Table of Contents
Week 1 | KS3 Physics
Week 2 | KS3 Physics
Week 3 | KS3 Physics
Week 4| KS3 Physics
Week 5| KS3 Physics
Week 6| KS3 Physics
Week 7| KS3 Physics
- Static electricity = charges which aren’t free to move = causes the charges to build up in one place = ends with a spark or a shock
- Negatively charged electrons are moved off one material to another material when insulating materials are rubbed together = materials are now electrically charged (positive static charge on one material and equal negative static charge on the other)
- Polythene rod and cloth: electrons move from the cloth to the rod, leaving the rod with a negative static charge and the cloth a positive static charge
- Acetate rod and cloth : electrons move from the rod to the cloth, leaving the rod with a negative static charge and the cloth a negative static charge.
- Positive charges DO NOT move. Positive and negative electrostatic charges are only produced bymoving electrons .
- Positive static charge = caused by electrons moving elsewhere
- Material loses electrons = loses negative charge = left with an equal positive charge
- Electric charge builds on an object = potential difference between the object and earth (at 0V) INCREASES
- If PD gets big enough = electrons can jump across the gap between the charged object and earth = SPARK
- Electrons can also jump to any earthed conductor which is near. Therefore, you get static shocks when you get out of the car: charge builds up on cars metal frame. If you touch the car the charge travels through you to earth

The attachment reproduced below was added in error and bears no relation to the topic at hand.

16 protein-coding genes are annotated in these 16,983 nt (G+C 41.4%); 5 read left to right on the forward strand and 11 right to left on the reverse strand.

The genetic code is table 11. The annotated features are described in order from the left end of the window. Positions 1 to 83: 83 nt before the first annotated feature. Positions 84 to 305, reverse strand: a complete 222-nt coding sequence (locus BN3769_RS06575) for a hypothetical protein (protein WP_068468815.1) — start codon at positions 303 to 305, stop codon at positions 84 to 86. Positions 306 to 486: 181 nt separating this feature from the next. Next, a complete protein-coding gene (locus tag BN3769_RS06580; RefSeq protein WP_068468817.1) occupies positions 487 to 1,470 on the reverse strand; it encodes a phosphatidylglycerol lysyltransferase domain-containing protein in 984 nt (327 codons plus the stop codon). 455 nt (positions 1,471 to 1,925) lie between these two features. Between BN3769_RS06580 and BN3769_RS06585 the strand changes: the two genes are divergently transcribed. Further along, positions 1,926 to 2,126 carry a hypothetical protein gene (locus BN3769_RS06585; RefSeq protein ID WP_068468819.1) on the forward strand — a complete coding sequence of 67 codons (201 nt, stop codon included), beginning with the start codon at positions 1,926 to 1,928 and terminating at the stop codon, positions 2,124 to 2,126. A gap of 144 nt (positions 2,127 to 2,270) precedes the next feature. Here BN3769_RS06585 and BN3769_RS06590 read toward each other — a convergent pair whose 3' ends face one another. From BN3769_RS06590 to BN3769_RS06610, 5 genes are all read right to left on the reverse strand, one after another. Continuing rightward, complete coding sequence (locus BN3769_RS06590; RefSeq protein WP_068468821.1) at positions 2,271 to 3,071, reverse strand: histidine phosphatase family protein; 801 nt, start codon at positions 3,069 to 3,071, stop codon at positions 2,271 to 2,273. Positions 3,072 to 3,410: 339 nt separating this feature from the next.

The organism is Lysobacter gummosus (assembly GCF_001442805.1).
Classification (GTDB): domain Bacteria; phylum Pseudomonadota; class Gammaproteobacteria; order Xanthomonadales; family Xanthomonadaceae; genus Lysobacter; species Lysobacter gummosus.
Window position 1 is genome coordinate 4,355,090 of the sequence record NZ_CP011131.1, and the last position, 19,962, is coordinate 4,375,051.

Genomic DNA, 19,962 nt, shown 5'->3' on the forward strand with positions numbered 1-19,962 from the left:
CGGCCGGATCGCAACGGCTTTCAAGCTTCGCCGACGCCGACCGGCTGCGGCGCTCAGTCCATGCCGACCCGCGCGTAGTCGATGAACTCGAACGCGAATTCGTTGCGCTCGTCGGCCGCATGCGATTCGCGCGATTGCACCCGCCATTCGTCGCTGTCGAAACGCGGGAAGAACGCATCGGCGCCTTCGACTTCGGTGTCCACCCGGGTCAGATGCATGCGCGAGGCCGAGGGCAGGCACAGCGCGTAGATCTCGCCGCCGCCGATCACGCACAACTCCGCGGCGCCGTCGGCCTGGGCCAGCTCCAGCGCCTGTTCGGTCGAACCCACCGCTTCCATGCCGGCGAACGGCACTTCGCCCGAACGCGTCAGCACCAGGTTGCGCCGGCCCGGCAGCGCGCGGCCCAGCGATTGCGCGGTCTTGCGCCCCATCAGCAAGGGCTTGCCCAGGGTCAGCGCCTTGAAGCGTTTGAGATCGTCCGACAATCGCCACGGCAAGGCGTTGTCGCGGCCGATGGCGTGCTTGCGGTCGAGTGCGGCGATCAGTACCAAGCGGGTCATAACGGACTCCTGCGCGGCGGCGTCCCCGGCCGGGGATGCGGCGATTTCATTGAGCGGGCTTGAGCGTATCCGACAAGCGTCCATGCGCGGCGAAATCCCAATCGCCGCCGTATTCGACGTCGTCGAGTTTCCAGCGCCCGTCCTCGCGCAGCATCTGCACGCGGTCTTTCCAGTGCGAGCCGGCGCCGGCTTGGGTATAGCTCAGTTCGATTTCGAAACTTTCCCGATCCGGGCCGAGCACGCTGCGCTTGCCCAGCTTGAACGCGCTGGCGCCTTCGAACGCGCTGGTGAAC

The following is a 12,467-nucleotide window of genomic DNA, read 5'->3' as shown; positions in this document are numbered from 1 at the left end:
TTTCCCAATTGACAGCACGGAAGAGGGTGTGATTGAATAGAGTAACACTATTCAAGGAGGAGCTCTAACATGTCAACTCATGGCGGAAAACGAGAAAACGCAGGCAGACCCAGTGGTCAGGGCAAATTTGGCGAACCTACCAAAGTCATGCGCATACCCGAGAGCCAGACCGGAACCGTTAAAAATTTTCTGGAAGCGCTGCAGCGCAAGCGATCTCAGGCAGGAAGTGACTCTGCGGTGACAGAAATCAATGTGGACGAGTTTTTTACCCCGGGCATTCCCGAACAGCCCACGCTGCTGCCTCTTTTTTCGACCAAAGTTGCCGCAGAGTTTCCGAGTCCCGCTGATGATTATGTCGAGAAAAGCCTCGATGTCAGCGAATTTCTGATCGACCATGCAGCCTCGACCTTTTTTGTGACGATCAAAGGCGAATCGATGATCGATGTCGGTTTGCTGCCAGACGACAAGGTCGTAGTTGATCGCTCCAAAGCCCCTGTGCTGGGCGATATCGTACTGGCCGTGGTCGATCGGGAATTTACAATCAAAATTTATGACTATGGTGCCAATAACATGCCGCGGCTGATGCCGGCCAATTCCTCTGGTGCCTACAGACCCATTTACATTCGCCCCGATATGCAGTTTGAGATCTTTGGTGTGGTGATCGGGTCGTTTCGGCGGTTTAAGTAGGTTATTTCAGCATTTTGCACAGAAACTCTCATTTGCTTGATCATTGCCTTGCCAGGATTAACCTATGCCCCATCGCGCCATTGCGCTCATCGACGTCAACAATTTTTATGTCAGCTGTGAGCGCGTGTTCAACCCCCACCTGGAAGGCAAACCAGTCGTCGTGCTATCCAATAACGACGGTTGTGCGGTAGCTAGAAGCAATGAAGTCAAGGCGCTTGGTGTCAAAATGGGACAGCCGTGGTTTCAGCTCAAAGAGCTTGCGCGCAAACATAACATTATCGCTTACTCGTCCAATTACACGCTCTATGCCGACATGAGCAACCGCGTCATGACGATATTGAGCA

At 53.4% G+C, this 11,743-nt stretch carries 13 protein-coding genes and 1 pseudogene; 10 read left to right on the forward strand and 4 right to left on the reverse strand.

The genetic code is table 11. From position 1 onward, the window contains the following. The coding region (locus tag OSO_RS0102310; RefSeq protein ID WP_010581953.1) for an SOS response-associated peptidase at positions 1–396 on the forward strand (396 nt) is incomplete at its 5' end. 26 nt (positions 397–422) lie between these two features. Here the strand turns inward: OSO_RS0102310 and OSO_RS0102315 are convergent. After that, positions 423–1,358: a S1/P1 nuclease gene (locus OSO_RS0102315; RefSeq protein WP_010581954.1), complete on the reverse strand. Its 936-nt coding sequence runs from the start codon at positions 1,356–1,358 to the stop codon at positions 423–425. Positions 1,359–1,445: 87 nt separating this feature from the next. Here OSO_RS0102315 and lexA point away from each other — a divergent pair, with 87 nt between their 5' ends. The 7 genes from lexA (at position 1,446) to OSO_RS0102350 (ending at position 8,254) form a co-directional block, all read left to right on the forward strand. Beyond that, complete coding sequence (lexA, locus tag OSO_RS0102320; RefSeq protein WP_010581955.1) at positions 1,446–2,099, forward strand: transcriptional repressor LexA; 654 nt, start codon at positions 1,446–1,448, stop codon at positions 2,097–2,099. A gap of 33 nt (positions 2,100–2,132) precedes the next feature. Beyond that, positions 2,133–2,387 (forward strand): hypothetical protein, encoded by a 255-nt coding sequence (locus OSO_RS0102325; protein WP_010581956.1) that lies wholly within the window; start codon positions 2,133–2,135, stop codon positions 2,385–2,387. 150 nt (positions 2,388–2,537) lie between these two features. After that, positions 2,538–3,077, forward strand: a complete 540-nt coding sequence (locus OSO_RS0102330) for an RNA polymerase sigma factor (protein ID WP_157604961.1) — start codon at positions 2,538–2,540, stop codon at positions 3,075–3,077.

- Usually happens when the gap is small.
- Two things with opposite electric charges = attracted to each other
- Two things with same electric charges =repel each other
- Forces get weaker as the distance between objects increases
- Forces will cause the objects to move If they can = electrostatic attraction/repulsion and is a non-contact force (objects do not need to touch)
How long have you…? (present perfect 4) Exercises
Use the information given to create questions beginning with ‘How long…?’
• It is snowing.
• The weather is shining.
• John and Kate are married.
• My brother has gone on holiday.
• My aunty and uncle live in Canada.
• My sister is a teacher.
• I work at the chemist.
• I’ve known Susan since I was a baby.
• Jonathan is learning to speak to Mandarin.
Fill in the missing gaps in the sentences using the present perfect (=has/have + past participle)
• I have known Kate a long time.
• My brother has been playing the piano he was 11 years old.
• My mum and dad on holiday to America. They
gone since last Sunday.
• I Ben and Emma since primary school.
We to the same primary and secondary school.
• My sister learning to speak French because she
is going to France next month.
have you lived lives to
has been works have known
I have bought have worked.
• My sister in Spain. She is studying Spanish
with her friend Rosie. I Rosie since I was 5.
• Spencer like with Jamie. They have worked
together for 2 years.
• How long in Australia?
• a new dress for prom.
• He to Thorpe park.
Challenge: Create 4 of your own questions beginning with ‘How long……?’